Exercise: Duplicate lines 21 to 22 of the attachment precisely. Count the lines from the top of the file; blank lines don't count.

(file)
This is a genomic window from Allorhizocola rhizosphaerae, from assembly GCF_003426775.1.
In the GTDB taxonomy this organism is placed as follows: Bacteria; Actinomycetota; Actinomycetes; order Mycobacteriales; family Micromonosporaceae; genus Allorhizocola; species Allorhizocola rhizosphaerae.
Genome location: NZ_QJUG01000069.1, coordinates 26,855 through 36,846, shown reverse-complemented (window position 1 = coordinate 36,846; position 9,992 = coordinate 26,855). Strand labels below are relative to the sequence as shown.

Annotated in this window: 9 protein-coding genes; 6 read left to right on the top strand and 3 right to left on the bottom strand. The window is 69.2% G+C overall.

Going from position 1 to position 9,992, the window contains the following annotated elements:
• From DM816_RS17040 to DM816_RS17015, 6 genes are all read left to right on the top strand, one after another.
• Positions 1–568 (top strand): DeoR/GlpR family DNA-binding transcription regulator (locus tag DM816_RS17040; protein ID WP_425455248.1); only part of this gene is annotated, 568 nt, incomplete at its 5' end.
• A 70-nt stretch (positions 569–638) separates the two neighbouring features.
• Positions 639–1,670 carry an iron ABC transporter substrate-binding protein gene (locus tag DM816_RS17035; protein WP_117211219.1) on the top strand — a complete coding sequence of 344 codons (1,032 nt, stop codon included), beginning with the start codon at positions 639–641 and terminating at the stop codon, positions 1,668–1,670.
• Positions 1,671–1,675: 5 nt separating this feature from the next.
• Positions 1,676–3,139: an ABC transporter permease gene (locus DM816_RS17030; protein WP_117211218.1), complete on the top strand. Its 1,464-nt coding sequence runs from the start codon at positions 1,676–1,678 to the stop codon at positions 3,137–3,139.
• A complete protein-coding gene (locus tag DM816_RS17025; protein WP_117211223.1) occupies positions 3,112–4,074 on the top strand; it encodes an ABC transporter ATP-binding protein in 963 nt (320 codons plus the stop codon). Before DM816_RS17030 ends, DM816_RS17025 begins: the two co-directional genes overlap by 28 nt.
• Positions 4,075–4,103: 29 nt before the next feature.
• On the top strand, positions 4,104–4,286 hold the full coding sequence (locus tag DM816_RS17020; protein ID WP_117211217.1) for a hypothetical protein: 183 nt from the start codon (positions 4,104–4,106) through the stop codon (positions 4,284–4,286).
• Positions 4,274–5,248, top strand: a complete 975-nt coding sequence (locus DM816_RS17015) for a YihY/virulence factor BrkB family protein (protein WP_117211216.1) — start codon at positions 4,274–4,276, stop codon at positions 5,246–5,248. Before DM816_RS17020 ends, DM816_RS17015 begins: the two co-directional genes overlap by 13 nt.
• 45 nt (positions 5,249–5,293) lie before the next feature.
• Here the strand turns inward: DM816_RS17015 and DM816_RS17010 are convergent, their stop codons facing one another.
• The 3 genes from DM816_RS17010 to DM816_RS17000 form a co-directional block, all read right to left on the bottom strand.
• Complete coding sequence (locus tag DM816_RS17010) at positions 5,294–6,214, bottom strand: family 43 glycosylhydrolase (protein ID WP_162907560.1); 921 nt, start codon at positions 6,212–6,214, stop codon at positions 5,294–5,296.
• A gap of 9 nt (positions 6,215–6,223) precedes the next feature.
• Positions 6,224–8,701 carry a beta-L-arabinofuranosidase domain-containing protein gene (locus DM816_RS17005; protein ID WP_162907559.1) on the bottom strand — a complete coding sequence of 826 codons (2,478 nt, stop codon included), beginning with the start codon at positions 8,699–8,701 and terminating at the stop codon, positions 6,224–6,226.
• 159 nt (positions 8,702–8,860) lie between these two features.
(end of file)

• Positions 6,224–8,701 carry a beta-L-arabinofuranosidase domain-containing protein gene (locus DM816_RS17005; protein ID WP_162907559.1) on the bottom strand — a complete coding sequence of 826 codons (2,478 nt, stop codon included), beginning with the start codon at positions 8,699–8,701 and terminating at the stop codon, positions 6,224–6,226.
• 159 nt (positions 8,702–8,860) lie between these two features.